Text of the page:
“When you leave here this week, are you ready and willing to take action to send a strong message to our politicians that women will no longer be held back?” asked International Vice President Carol Landry, “Because when women get ahead, everyone gets ahead.”

During the conference, delegates heard from a diverse panel of international guests; discussed ways to end the still-present epidemic of gender-based violence; and participated in workshops including those on health and safety, building activism, bargaining to close the gender wage gap, combating workplace harassment and more.

Delegates also converged on University Avenue in downtown Toronto for the Ontario Day of Action for Workers’ Rights, marching from the conference waving USW and Women of Steel flags while chanting “Hands Off!” and “Fight Back!”

DIVERSE PARTICIPANTS

Health care workers were among representatives from across the union’s diverse sectors, from steel to paper, energy, glass, public sector, and more, all proudly united under the title, Women of Steel.

Jackie Anklam, president of Local 9899 in Saginaw, Mich., said that unlike many of her union Sisters in heavy industry, her health care local is primarily made up of women. But even though her challenges are different, the conference had a lot to offer.


Local 9899 President Jackie Anklam participates in the Ontario Day of Action.

“I’m looking forward to getting information to take back into my local, especially so we can start working to get more active,” said Anklam, an environmental tech at St. Mary’s of Michigan. “It’ll be good to re-energize our WOS committee.”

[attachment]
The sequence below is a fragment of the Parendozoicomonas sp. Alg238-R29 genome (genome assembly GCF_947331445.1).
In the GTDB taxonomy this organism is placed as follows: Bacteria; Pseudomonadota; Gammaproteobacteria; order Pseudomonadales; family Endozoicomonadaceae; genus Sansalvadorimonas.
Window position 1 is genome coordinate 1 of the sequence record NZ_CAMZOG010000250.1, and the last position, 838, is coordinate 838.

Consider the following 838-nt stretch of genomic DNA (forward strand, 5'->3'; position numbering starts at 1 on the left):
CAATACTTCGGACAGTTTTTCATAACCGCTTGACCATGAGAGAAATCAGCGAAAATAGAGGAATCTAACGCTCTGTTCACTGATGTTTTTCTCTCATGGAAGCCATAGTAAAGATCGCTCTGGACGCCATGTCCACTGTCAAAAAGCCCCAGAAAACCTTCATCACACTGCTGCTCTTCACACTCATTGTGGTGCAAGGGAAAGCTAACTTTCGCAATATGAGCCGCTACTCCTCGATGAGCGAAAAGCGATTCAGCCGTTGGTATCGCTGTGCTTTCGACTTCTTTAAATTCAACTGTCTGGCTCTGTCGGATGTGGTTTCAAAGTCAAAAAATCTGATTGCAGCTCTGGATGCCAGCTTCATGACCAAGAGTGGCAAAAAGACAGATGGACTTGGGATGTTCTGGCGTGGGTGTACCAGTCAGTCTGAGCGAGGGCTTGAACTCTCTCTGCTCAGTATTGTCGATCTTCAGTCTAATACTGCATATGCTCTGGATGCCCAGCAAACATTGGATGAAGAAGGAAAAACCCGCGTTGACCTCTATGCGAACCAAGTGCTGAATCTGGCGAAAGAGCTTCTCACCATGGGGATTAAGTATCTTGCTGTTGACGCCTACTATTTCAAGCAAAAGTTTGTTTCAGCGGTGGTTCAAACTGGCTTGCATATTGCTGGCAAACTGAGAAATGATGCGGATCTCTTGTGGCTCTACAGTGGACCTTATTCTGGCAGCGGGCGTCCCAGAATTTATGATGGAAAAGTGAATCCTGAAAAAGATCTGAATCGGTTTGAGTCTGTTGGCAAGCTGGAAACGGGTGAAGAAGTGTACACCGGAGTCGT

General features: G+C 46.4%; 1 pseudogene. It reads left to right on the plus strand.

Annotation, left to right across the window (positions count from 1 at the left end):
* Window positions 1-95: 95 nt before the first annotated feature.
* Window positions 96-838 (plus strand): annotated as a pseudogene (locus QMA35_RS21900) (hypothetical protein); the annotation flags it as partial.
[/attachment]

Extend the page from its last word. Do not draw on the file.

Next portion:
Marketa Anderson, a member of Local 9349 who works at the Range Center, a residential and vocational center for people with mental and physical challenges in Chisholm, Minn., also said that the dynamics are different when the local is largely run by women, but is still important “because it gives women an outlet in their unions to be active.”

But Anderson thinks the union could do more to further the cause of women’s equality. “Since I have been active, I have heard how we have gotten more women in top positions, but I have not seen it,” she said. “I don’t see anyone up there with Carol (Landry).”

On the final day, delegates took to the mics to share the specific ways they’re going to go back to their locals, engage more women and become more active.

“You have a voice,” said Landry. “Don’t ever let someone take that away, and if someone tries to take that voice, speak louder.”

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Final Day of the International Women's Conference https://www.usw.org/news/media-center/articles/2018/final-day-of-the-international-womens-conference Thu, 18 Oct 2018 09:44:00 -0500 https://www.usw.org/news/media-center/articles/2018/final-day-of-the-international-womens-conference I Am With You, Sisters!

Ken Neumann, USW National Director for Canada addressed delegates on the last day of the International/National Women’s Conference in Toronto, Ontario.

“I have had the privilege to be here over the last several days and hear the women of our great union – on both sides of the border – set out your plans and your ideas for how you will continue the struggle for women’s equality,” said Neumann.